Critical Thinking and Logical Fallacies
by Bill Muehlenberg
Believe it or not, Christians are to think critically. Now before you drag me off and stone me, let me remind you that there are at least two different meanings of the word “critical”. One has to do with negative criticising and condemning. That is not what I have in mind here.
The other meaning has to do with careful evaluation, testing, discerning, assessing, and judging. That is something Christians should do all the time, as Scripture makes clear:
-Proverbs 14:33 Wisdom reposes in the heart of the discerning
-Isaiah 1:18 “Come now, let us reason together,” says the LORD.
-1 Corinthians 2:15 The spiritual man makes judgments about all things
-1 Thessalonians 5:21-22 Test everything.
An important part of critical thinking is the use of logic. This is not the place to say much more about logical thinking in general, and the basic principles of logic. Instead I here want to just focus on what are known as logical fallacies. Simply stated, these come in two varieties: formal fallacies, which have to do with errors in the way an argument is put together; and informal fallacies, which have to do with errors in clarity or soundness of the reasoning process.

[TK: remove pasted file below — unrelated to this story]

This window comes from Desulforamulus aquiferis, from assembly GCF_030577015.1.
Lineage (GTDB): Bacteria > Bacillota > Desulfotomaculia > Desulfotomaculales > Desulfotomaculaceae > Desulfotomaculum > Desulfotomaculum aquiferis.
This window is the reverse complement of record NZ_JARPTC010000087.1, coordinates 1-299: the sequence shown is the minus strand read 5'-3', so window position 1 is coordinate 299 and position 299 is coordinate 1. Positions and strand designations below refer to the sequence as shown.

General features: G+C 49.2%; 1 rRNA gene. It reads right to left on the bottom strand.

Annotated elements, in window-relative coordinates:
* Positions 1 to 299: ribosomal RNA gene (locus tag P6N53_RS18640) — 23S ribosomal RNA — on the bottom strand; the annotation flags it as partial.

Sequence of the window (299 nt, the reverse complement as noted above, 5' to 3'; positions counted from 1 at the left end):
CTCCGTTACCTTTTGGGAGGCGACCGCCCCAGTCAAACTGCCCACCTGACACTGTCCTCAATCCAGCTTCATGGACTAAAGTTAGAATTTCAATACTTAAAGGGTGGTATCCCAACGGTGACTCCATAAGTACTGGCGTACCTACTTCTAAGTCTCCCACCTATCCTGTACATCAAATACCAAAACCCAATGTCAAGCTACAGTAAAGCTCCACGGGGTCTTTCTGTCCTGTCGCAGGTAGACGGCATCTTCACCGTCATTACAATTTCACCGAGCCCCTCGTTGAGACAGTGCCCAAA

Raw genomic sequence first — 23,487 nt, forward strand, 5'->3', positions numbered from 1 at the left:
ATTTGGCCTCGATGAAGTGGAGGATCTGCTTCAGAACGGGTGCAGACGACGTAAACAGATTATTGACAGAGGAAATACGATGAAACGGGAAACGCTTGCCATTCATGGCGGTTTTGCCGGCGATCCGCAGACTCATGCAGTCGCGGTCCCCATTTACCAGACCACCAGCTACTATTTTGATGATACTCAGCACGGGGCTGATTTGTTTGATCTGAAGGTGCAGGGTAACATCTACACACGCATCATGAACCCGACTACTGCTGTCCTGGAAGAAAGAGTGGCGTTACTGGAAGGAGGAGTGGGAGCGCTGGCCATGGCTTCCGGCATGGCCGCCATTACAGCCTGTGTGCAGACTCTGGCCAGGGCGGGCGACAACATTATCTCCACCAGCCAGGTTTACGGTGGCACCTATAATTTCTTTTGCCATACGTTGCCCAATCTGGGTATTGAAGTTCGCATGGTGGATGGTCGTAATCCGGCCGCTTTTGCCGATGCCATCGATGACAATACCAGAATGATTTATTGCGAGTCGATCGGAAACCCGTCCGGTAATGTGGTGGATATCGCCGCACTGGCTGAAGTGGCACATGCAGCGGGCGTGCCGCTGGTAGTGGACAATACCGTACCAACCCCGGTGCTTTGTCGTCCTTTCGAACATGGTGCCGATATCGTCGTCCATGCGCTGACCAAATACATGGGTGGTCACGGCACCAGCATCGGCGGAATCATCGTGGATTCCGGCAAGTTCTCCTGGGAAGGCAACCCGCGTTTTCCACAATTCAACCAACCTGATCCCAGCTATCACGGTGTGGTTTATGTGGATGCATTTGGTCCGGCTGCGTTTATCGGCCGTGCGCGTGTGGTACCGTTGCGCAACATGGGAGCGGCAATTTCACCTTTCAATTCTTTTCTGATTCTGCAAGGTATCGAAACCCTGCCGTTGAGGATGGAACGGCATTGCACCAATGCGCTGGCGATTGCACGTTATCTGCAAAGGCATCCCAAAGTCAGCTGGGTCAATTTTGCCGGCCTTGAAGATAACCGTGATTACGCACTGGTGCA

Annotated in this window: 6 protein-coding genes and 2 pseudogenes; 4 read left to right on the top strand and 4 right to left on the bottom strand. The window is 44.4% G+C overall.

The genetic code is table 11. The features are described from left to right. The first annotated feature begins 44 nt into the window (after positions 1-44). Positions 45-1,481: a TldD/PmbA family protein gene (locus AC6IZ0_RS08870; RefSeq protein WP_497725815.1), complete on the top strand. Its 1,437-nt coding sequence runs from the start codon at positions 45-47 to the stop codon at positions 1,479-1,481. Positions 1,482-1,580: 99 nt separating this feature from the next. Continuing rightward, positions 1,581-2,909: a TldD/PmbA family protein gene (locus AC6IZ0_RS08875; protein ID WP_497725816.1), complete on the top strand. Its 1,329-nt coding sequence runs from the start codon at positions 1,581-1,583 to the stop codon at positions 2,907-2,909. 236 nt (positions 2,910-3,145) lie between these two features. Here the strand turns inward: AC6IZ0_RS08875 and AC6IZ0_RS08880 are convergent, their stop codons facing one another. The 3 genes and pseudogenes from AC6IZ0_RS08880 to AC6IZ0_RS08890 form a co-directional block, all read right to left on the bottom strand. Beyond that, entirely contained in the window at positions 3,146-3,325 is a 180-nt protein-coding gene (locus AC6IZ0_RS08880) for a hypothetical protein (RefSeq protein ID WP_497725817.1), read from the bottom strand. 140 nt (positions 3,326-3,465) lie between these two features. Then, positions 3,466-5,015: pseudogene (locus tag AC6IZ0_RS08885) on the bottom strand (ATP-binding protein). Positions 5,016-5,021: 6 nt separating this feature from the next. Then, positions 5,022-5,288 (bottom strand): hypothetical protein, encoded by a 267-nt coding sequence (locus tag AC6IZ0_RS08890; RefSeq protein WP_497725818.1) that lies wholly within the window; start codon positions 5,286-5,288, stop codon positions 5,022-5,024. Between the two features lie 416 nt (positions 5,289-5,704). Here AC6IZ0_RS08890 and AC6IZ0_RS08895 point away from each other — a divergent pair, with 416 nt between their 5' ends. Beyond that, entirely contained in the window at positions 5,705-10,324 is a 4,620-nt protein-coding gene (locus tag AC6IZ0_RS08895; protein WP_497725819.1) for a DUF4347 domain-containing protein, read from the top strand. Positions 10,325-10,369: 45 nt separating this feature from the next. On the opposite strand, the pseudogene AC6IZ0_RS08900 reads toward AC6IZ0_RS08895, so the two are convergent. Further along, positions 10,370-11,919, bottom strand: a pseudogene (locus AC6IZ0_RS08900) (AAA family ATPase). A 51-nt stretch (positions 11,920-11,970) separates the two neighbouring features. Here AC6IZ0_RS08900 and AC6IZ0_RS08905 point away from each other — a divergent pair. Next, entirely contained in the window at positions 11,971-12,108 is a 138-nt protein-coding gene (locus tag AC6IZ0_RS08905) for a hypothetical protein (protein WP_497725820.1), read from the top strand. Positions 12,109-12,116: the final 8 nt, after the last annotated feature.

As to the former, let me only very briefly discuss these. Referred to as deductive reasoning, they have to do with a logical formulation, or a syllogism. Here are some basic features of a syllogism:
-A syllogism is an argument with two (or more) premises and a conclusion.
-An argument is valid when the conclusion necessarily follows from the premises. In such an argument it is logically impossible for the premises to be true and the conclusion false.
-An argument is invalid if the premises do not entail the conclusion.
-An argument is sound if it is both valid and the premises are true.
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